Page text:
Packaging the Brand: Avon Calling

D.H. McConnell, a traveling book salesman, founded the now iconic Avon brand out of his California Perfume Company in 1886. He realized that “his female customers were far more interested in the free perfume samples he offered than his books.” (Even then books took whacks to the spine.) His company was predicated on recruiting female sales representatives because they had a natural ability to market to other women. In so doing he provided many women, who through no fault of their own were not employable owing to social standards, with ways to earn money. It was revolutionary.

Avon provided its sales force, which was known by the family ding-dong and the tagline “Avon calling,” with alluring printed matter. The examples here are from a beautifully illustrated 1932 product catalog that came inside a customized leather briefcase. Armed with McConnell’s personal guarantee “Every article illustrated in this book is unconditionally guaranteed. If for any reason whatsoever a product is not found satisfactory, it will be cheerfully exchanged or the full purchase price will be immediately refunded. . .” When was the last time you heard that promise . . . and the word cheerfully?

Avon also promised to save the consumer money because enormous quantities were produced, which secured the best prices on everything from status cosmetics to everyday detergents. And warehouse/shipping offices in strategic locales around the country and Canada insured quick and low-cost delivery.

Avon is a case study of brand efficiency, quality and loyalty. In the days before commerce was a click away and customer support was thousands of miles away, McConnell’s concept and his designers’ talents bolstered the Avon Lady’s power to sell products and earn money. It is a lesson worth savoring.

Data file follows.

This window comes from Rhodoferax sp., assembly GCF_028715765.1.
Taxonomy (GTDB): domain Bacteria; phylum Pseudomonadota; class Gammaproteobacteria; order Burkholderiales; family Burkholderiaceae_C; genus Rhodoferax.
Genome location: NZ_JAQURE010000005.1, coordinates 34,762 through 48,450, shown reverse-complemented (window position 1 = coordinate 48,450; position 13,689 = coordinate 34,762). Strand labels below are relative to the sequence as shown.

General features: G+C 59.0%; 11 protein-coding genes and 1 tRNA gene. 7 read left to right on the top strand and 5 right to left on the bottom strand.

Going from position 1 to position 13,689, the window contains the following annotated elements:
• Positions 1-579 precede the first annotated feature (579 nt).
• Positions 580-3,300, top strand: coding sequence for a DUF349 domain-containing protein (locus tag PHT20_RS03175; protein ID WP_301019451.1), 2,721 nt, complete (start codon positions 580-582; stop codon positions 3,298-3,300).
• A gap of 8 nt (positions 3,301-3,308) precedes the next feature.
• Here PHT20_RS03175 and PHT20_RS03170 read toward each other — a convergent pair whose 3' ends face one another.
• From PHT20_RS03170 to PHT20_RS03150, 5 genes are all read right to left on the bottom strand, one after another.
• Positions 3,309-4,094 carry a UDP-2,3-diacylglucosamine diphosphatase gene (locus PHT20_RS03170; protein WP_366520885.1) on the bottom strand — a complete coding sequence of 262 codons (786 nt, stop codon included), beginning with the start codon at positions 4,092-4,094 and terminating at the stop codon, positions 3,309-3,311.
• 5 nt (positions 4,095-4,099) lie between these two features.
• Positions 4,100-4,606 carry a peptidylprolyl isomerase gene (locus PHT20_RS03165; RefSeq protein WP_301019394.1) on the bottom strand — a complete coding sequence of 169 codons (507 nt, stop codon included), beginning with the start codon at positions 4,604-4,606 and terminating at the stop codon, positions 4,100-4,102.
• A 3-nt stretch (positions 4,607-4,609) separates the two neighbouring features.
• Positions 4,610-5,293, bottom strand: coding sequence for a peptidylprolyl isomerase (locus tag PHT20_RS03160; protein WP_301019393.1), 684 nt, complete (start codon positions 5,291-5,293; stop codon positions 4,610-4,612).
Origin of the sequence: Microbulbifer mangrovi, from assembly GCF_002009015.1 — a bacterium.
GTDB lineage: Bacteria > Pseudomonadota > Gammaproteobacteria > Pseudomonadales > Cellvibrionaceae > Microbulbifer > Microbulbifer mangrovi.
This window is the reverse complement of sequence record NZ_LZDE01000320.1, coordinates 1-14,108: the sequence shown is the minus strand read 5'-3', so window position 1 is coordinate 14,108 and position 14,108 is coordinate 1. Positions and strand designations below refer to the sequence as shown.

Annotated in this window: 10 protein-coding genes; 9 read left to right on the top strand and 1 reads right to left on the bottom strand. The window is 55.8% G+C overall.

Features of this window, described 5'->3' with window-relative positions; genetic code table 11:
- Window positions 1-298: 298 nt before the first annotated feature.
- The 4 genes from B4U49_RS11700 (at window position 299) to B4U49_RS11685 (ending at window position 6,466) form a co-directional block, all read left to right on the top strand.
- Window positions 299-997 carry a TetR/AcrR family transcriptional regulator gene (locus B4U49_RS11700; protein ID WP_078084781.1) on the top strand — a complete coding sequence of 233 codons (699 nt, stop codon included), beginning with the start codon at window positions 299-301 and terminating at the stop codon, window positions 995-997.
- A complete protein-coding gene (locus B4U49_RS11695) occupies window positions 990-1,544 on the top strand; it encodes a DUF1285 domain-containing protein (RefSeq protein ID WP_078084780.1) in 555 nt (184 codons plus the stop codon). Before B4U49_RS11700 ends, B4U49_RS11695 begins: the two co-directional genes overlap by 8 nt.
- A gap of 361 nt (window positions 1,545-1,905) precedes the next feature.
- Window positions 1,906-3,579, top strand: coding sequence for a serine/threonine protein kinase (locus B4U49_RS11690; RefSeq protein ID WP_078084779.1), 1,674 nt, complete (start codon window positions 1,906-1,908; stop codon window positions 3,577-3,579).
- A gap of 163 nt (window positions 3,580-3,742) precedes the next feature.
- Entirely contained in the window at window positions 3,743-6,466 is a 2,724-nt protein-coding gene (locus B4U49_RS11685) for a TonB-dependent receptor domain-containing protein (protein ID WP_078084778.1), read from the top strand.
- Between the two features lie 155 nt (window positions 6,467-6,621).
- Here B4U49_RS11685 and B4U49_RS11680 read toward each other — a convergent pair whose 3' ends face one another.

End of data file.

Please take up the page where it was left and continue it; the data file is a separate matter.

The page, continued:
(Yesterday’s Nightly Daily Heller on Baseline’s new design cookbook.)

4 thoughts on “Packaging the Brand: Avon Calling

  1. Kate Heathcote

    I sell Avon and must say the only ads I see are to recruit. However the recent innovation of the product A-F33 is selling like hotcakes in the UK and US, we have only just got a small amount of it here in Australia, but what I did get hold of sold in a matter of hours. Whilst Avon is synonymous with make up, they have some brilliant jewellery, children’s products, hair products, fantastic nail colours and a top end moisturiser range to rival the well known brands.
    Avon representatives achieve different levels of status and in doing so receive a porcelain figurine of Mrs Alba and broach pin, as well as different levels of commission and prizes. The Bronze Mrs Alba is given once a year to the representative who has increased sales through various techniques. She doesn’t necessarily have had to made the most monitory sales.

  2. Russell Mills

    McConnell was a phenomenal business man who clearly understood the power in presentation. Along with the products produced being of superior quality (Trailing Arbutus and Narcissus being my person fragrance favorites), the packaging and the labeling…even the choice of fonts…all blended together into a beautiful item that often remained as a family heirloom. It is truly amazing to see the amount of California Perfume Company and early-Avon products that have survived to date. For more information on the company’s history, products, and people, please visit

  3. Patricia L. Ballard

    The older Avon bottles are very collectable now. I haven’t seen an Avon add on TV lately, but some of the more recent campaigns seemed to be targeted at getting women to sell Avon as much as buy Avon.